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Home Publications Tree Planters' Notes Tree Planters' Notes Volume 51, Number 1 (2005) Hot Air Cleaning of Styrofoam Containers in Forest Nurseries

Hot Air Cleaning of Styrofoam Containers in Forest Nurseries

Fungal pathogens tend to accumulate within styrofoam containers that are reused to produce successive crops of container-grown seedlings. Most nurseries treat reused containers by immersing them in hot water for varying time periods. The efficacy of radio frequency waves (RFWs) and hot, dry air (82.2°C for 10, 20, and 60 minutes) to reduce levels of selected groups of potentially pathogenic fungi within styrofoam containers was evaluated. RFWs and hot air were effective only on prewetted containers heated under high humidity. Fungi were readily killed on container surfaces when a thin film of water was present on containers prior to treatment. Dry containers were not adequately sanitized. Fusarium proliferatum was the most commonly encountered potentially pathogenic fungus isolated from containers. Eight other species of Fusarium and two species of Cylindrocarpon were also isolated from containers. Common fungal saprophytes on containers included Trichoderma and Penicillium spp. Although wet RFW treatment was as effective as hot water immersion, such treatments may be much more expensive due to the high equipment costs. Wetting containers and exposure to dry, hot air is an effective alternative to hot water immersion for styroblock sanitization.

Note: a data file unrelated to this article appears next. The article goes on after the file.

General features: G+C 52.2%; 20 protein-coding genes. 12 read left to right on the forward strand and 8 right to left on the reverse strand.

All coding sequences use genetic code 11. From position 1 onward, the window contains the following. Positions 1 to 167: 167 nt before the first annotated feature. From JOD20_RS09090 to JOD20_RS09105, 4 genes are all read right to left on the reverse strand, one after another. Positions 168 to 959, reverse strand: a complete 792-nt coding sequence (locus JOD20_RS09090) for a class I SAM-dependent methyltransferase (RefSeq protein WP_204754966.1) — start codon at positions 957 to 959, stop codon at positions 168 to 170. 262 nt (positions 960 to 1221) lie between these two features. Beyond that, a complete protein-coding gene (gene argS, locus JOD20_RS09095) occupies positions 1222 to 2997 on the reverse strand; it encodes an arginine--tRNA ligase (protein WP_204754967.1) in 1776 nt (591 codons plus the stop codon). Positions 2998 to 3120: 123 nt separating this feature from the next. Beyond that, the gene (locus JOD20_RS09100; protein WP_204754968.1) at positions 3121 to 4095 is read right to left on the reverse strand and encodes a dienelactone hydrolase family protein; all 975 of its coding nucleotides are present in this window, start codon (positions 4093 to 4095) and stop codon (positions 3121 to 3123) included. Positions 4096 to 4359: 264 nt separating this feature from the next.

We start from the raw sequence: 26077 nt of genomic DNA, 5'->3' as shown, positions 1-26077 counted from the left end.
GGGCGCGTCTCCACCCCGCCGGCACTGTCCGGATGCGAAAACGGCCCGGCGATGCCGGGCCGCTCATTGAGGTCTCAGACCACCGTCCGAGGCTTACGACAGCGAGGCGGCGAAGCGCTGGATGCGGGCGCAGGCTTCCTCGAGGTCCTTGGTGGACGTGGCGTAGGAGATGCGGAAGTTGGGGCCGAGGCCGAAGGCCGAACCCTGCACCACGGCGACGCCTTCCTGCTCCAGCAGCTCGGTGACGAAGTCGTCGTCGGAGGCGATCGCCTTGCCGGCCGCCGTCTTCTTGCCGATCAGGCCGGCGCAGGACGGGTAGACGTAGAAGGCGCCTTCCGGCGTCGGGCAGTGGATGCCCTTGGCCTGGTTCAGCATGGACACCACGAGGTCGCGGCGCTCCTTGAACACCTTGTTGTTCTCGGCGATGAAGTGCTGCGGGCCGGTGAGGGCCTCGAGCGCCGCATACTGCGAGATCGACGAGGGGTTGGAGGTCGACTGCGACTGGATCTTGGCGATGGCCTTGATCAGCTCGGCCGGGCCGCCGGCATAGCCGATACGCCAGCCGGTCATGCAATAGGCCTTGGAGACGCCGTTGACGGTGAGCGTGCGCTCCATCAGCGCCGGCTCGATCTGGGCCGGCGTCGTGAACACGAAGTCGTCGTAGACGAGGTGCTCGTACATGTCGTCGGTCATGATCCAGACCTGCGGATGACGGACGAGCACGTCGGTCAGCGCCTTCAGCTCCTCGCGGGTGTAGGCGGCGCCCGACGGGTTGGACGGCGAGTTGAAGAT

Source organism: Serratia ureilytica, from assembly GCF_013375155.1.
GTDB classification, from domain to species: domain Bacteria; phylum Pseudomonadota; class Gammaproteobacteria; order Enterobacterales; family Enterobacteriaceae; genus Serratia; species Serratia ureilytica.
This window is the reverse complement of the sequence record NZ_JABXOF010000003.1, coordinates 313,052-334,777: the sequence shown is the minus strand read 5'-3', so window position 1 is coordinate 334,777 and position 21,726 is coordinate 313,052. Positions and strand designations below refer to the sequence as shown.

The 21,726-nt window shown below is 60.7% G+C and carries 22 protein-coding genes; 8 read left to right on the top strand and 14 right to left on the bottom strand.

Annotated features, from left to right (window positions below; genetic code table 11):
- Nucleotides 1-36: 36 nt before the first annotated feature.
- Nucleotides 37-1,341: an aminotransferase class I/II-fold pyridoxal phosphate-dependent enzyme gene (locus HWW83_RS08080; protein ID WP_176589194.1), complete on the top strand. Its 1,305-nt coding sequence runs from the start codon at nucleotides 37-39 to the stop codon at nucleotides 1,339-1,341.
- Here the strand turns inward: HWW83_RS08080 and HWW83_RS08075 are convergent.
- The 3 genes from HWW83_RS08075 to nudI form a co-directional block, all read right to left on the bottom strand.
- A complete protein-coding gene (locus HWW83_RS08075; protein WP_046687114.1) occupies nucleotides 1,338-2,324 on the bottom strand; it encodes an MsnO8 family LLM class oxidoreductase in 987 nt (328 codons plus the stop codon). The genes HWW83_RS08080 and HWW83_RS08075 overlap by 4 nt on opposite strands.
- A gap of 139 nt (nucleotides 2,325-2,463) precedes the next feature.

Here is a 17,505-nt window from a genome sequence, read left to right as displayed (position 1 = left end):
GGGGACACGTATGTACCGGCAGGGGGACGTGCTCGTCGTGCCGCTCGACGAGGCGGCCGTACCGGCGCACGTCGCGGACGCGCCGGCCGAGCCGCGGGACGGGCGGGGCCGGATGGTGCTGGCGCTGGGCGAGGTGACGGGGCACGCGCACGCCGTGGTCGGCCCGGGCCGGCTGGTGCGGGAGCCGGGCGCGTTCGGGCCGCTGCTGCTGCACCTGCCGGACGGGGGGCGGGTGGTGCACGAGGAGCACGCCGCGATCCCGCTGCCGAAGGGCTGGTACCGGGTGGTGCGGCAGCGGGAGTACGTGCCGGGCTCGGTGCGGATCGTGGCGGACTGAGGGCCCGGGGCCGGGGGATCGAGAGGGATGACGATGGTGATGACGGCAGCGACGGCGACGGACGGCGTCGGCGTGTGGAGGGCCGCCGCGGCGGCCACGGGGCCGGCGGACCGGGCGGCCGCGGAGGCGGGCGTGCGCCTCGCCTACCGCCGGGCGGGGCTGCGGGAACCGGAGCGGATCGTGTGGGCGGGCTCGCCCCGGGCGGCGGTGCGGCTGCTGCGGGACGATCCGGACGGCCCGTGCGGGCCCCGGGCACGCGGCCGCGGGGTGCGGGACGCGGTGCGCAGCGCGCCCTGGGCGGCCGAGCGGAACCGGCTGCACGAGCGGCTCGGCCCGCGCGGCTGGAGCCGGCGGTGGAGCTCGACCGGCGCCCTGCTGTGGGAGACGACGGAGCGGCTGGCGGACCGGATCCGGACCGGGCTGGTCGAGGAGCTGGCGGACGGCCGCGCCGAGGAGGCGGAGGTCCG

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Author(s): Andy Trent

Publication: Tree Planters' Notes - Volume 51, Number 1 (2005)

Volume: 51

Number: 1